Resolved: That, by 2040, the federal government should mandate that all new passenger vehicles and light trucks be powered by alternative fuels.
* Ahem *
This resolution SUCKS BALLS. There is no other showcase of dumbassery tantamount to the ball-sucking gayness of this resolution. The thing is so poorly worded that if it were on the grammar part of the SAT the entire frickign sentence would be underlined and WRONG and it's such a pain in the ass that I'm probably going GAY just looking at it. Horrible! I've had this particular topic twice this year...and I've given a number of bullshit speeches about it too. The topic, however, is not the problem. The problem is how it's worded.
Timespan. The resolution basically allows the aff to say that the federal government can sit on its ass for the next 30 years and THEN make the mandate. What kinda bullshit is that? It pretty much forces the negative to argue that we must use conventional fuels for the next 30 years, which SUCKS. It also allows for technological progression arguments, so the aff can pass points about technological breakthroughs that'd take place over this timeframe, making alternative fuel even more efficient.
Scope. WHAT alternative fuels? There are so goddamn many that the aff can pass off a totally obscure form of fuel that NONE of the negs will know about, like Algae Biofuel (which is a pretty decent idea, I'll get to that), so the neg is pretty much clueless as to what the aff might say. Also, the res is so broad that it doesn't even specify whether new cars need to be FULLY or PARTIALLY fueled by alternatives, so the aff might be able to incorporate some of the neg's arguments, like 'foreign dependency = good.'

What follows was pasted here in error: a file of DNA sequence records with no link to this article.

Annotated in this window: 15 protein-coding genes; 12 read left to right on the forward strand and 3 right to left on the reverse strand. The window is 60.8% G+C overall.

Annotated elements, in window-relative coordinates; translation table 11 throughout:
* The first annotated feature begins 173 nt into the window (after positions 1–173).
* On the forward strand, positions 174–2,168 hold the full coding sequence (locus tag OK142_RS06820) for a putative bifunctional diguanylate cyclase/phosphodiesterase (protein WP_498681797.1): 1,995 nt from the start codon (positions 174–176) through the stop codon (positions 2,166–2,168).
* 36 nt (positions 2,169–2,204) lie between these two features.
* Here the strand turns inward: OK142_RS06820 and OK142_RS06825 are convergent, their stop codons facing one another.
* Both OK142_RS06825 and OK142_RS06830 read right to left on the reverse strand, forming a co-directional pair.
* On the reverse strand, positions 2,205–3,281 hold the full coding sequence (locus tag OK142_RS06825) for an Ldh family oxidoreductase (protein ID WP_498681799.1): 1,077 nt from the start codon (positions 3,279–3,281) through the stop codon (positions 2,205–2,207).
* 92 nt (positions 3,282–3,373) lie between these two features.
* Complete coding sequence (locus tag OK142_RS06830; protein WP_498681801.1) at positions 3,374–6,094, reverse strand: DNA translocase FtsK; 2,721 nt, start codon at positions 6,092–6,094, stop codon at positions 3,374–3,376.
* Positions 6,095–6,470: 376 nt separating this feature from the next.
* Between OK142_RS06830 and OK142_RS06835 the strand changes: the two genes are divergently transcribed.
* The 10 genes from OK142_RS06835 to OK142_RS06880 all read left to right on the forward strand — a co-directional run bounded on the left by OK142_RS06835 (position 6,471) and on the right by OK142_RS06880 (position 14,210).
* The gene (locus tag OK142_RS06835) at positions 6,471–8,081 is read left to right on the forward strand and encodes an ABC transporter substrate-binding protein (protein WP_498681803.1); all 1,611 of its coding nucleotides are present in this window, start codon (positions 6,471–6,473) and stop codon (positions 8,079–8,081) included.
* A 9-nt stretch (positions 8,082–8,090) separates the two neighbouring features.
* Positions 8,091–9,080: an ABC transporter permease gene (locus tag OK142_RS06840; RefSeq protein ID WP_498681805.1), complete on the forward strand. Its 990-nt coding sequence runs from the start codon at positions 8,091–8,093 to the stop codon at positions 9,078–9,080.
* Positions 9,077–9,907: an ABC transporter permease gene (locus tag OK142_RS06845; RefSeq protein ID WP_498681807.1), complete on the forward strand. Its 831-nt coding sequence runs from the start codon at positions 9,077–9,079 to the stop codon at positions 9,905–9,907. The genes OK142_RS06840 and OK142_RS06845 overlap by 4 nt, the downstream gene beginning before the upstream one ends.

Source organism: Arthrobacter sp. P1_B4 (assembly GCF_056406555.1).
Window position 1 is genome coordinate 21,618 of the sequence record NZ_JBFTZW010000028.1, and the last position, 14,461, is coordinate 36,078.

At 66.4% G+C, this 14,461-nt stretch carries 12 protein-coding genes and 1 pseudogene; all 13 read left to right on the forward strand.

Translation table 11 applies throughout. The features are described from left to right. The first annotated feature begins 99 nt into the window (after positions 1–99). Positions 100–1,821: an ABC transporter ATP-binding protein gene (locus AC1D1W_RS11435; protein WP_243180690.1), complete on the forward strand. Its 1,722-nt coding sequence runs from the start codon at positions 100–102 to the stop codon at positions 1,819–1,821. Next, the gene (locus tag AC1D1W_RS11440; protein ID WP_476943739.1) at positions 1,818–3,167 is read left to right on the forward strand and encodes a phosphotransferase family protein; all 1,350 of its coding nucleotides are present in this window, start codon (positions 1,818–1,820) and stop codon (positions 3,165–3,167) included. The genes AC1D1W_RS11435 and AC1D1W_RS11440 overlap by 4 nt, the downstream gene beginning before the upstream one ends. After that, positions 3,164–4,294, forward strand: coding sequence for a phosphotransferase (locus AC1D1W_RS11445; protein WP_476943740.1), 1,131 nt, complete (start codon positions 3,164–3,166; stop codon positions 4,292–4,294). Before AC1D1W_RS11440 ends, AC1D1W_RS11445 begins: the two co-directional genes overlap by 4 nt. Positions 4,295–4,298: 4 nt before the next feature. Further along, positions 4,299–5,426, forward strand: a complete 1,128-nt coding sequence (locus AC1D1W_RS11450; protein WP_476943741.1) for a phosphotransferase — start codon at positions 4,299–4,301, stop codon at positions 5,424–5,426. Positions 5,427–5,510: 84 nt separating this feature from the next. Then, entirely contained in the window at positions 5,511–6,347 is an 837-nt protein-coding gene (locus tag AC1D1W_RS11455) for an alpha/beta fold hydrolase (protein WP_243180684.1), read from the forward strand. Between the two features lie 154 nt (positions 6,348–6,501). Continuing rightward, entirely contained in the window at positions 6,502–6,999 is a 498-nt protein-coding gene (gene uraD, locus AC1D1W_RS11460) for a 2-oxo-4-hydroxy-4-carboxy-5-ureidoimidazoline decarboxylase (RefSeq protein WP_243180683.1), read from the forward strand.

Bias. Who the HELL is going to like the idea of arguing for conventional oil, esp. against arguments like 'dependence on foreign oil = bad,' 'environment + pollution,' and 'market efficacy.' Aside from the fact that SoCal judges are primarily liberal and are already biased toward the aff, the aff even has arguments that the neg's are ideologically close to, like the 'marketability' of solar power (which I'll get to). On top of that, because the judges don't know jack about how the fuel market works, alternatives simply sound 'cheaper' and therefore the aff automatically wins.
This debate is an uphill battle for the negative, and knowing my luck, I'll get the negative each and every round. This res = suck.
The affirmative basically aims to say that by 2040, the federal gov't ought to make sure that all new passenger cars are run by alternatives. For you government geeks out there, yes, the gov in America is able to do that thanks to the Commerce Clause, which gives Congress the power to make law over just about everything that moves.
[hide=huhuhu making my post seem shorter so you guys actually read it]
1.Dependence on Foreign Oil = Bad. A number of reasons why this is true. OPEC members are ideologically contrary to the United States, and they have * a lot * of power over us. Obviously, they won't cut our oil supply or anything like Russia did w/ Germany, Poland and Ukraine in 2007, but in the event of war or embargo, we can be pretty much screwed. With our economy as volatile as it is, we really don't want to put our way of life into the hands of historic aggressors.